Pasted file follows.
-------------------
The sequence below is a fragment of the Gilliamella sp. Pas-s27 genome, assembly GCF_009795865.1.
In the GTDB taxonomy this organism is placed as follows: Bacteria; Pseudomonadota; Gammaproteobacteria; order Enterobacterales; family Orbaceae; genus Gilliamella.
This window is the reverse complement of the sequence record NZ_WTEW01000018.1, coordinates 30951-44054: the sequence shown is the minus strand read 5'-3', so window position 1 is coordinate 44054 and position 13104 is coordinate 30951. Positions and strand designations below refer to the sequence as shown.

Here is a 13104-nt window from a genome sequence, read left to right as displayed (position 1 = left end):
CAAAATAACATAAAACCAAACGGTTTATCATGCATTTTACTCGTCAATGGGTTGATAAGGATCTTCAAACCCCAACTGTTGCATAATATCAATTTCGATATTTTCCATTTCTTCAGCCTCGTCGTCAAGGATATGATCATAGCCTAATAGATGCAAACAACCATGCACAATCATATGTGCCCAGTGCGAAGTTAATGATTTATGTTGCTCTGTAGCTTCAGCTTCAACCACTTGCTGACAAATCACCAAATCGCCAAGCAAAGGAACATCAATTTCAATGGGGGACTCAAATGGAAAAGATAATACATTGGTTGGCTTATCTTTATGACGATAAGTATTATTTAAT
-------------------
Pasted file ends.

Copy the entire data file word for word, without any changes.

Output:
The sequence below is a fragment of the Gilliamella sp. Pas-s27 genome, assembly GCF_009795865.1.
In the GTDB taxonomy this organism is placed as follows: Bacteria; Pseudomonadota; Gammaproteobacteria; order Enterobacterales; family Orbaceae; genus Gilliamella.
This window is the reverse complement of the sequence record NZ_WTEW01000018.1, coordinates 30951-44054: the sequence shown is the minus strand read 5'-3', so window position 1 is coordinate 44054 and position 13104 is coordinate 30951. Positions and strand designations below refer to the sequence as shown.

Here is a 13104-nt window from a genome sequence, read left to right as displayed (position 1 = left end):
CAAAATAACATAAAACCAAACGGTTTATCATGCATTTTACTCGTCAATGGGTTGATAAGGATCTTCAAACCCCAACTGTTGCATAATATCAATTTCGATATTTTCCATTTCTTCAGCCTCGTCGTCAAGGATATGATCATAGCCTAATAGATGCAAACAACCATGCACAATCATATGTGCCCAGTGCGAAGTTAATGATTTATGTTGCTCTGTAGCTTCAGCTTCAACCACTTGCTGACAAATCACCAAATCGCCAAGCAAAGGAACATCAATTTCAATGGGGGACTCAAATGGAAAAGATAATACATTGGTTGGCTTATCTTTATGACGATAAGTATTATTTAAT